Whether it was in a math class on the first day of school, a sighting in the halls, or like many of us, during his time spent observing classes last school year, nearly all students have met the new math teacher Ryan Kennedy one way or another. Although Kennedy is an important member of our staff, few know the path that led him to Orcas.
Although a good math student as a youth, Kennedy didn’t fully develop an interest for math until later in high school. Growing up in Atlanta, he attended a large high school where he had one inspirational math teacher for three years who continued to influence him for years to come. “She means a lot to me as a mentor, and friend, so I always had [math] in the back of my mind.”
Even in college, Kennedy didn’t begin with math as a central focus. First majoring in English literature at the University of Kentucky, he then switched to math education after a year and a half. Kennedy would eventually finish his degree at Western Governors University.
However, like many young college students discovering their paths, Kennedy felt that he needed more experience in order to truly figure out what he wanted to pursue in life. Before WGU, he took a gap of eight years; during this time, his travels led him to France and Spain, where he pursued a career in the cooking industry. Although teaching math was always on Kennedy’s mind, he feels that it was beneficial to explore alternatives. “I needed more life experience in order to figure out what I truly wanted to do. I’m glad I did those things too,” said Kennedy. “They’re the reason I ended up on Orcas Island.”
Inevitably, the desire to teach lured Kennedy back to college in 2015 with the intent of getting the credentials needed to become a math teacher. Reaching this goal required Kennedy to balance a degree and a teaching certificate on top of long hours already working in restaurant jobs, as well as his home life. “It was a taxing couple of years getting it done.”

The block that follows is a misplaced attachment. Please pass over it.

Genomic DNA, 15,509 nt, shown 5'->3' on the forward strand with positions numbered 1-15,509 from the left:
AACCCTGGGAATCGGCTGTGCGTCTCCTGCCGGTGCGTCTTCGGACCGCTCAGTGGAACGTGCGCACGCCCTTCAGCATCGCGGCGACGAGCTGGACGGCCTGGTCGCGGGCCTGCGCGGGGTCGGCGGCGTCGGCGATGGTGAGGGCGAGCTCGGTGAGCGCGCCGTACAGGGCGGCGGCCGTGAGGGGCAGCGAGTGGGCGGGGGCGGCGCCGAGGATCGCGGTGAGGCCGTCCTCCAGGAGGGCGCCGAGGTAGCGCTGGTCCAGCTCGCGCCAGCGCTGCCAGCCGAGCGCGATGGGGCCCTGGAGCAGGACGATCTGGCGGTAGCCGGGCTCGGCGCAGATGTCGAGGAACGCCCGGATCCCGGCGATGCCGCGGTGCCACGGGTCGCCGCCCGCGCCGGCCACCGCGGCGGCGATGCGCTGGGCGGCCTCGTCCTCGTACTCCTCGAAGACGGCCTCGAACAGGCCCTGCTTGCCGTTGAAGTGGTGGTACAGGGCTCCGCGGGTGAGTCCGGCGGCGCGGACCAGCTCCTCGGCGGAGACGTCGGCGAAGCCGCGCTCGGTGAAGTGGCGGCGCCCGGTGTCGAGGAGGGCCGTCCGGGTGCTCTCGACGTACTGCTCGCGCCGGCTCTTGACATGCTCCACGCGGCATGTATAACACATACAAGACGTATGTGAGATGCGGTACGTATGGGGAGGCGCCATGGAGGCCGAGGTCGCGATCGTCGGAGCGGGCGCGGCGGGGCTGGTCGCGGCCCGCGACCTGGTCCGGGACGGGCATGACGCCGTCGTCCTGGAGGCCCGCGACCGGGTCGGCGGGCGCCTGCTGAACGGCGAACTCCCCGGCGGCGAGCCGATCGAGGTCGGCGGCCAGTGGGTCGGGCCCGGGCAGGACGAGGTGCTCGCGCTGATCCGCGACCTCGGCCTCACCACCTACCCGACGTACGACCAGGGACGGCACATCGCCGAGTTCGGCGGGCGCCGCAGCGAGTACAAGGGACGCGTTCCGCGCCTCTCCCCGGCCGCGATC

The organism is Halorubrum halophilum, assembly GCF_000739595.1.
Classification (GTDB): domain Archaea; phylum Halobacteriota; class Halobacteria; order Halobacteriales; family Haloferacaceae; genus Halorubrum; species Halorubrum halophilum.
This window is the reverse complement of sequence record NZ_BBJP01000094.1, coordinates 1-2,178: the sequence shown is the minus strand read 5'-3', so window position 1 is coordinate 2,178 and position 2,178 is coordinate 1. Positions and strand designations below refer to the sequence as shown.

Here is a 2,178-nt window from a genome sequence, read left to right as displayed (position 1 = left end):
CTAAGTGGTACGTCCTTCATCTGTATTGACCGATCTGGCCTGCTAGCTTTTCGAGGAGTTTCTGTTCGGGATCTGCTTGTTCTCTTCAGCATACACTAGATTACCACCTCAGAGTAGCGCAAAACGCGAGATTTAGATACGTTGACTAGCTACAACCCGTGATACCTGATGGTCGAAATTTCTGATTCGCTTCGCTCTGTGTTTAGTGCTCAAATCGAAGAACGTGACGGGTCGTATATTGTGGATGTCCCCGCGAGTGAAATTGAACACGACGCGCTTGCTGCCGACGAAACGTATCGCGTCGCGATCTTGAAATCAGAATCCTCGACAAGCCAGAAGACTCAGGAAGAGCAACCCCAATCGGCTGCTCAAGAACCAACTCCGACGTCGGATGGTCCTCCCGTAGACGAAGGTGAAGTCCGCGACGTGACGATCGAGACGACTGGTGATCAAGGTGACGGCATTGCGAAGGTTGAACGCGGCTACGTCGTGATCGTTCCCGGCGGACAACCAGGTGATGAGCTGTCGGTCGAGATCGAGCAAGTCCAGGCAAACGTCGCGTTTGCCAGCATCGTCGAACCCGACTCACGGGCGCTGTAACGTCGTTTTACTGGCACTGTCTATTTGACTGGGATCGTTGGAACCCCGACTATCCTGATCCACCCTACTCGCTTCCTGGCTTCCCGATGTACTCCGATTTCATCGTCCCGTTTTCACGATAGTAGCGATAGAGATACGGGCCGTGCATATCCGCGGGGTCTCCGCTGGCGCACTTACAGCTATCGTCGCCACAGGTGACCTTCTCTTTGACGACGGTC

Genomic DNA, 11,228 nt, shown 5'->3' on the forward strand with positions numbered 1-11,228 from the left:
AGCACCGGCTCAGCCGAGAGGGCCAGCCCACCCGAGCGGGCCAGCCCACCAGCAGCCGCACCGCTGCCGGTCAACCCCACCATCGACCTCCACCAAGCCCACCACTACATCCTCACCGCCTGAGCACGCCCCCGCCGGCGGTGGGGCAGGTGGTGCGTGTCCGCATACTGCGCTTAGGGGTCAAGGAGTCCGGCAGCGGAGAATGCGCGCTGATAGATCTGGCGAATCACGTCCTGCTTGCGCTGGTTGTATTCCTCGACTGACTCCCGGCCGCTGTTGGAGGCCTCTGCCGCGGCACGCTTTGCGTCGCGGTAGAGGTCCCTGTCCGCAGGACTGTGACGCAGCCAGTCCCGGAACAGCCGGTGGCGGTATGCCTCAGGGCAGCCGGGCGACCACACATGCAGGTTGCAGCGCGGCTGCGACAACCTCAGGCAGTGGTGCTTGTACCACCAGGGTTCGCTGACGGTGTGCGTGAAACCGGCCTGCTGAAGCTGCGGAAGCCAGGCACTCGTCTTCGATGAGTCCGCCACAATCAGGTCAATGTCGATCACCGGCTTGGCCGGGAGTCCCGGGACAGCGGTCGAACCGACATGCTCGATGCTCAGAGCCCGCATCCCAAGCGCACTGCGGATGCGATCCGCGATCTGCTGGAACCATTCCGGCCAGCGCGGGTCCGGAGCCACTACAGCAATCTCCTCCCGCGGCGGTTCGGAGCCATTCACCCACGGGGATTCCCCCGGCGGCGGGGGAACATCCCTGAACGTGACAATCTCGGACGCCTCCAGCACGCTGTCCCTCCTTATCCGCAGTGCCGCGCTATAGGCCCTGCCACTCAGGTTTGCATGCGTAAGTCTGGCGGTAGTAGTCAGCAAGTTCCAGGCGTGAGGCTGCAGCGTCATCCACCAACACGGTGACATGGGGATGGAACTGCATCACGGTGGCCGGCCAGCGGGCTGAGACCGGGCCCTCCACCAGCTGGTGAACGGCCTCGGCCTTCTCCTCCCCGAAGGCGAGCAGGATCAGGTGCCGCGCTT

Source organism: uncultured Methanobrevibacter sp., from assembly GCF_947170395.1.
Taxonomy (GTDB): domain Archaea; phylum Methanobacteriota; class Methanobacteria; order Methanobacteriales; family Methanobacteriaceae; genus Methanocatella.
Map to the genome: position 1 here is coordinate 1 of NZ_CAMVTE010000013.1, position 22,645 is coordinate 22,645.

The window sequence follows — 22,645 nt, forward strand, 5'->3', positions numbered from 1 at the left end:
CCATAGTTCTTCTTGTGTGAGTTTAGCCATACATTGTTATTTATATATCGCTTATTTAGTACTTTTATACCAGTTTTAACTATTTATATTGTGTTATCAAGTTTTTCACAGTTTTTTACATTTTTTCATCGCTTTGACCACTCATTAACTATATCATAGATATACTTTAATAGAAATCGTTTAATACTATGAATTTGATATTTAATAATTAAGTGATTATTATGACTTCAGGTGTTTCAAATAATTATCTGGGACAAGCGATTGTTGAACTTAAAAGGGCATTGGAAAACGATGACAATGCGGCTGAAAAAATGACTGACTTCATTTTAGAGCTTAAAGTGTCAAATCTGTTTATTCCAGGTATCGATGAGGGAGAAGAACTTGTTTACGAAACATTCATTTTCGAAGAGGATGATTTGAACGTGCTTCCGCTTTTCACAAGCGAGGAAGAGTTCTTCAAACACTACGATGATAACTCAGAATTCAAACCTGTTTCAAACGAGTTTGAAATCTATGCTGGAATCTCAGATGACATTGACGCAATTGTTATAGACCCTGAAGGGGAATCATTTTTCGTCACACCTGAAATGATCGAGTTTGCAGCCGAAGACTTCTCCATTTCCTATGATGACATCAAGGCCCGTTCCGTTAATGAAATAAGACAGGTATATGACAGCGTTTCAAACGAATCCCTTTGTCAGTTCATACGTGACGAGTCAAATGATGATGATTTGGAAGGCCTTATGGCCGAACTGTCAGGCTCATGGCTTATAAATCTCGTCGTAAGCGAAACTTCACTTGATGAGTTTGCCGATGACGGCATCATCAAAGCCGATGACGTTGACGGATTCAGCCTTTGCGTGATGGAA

Once certified, Kennedy knew he wanted to teach on the island, mainly because of his desire to remain on Orcas for its community, as well as the fact that he had gotten to know OHS through his observation hours last school year. “I really thought this was the place I would like to work,” said Kennedy.
Kennedy finds that he enjoys teaching for the certain moments of clarity it brings in which an individual student or an entire class “lights up” with the understanding of a particular concept. He enjoys seeing the excitement that he also feels when learning something new.
In teaching at OHS, Kennedy finds that he appreciates the supportive administration at the school. “Everyone has been really welcoming and encouraging,” said Kennedy. “They want to provide not just the teachers, but all the students, with as many opportunities as possible.” He reflects that at larger high schools he has experienced, it hasn’t felt as personal as the atmosphere at OHS.
What Kennedy finds most challenging is the wide age range of students he is teaching. He finds it difficult to adjust from teaching seventh graders to seniors in one day. “It’s a different style of classroom management, something I’m still learning a lot of.” This year, Kennedy is teaching Math for Business, Algebra I, and two classes of seventh-grade math.
When asked about his future plans, Kennedy assured that he hopes to stay. “We love it here,” said Kennedy. “No plans of leaving.”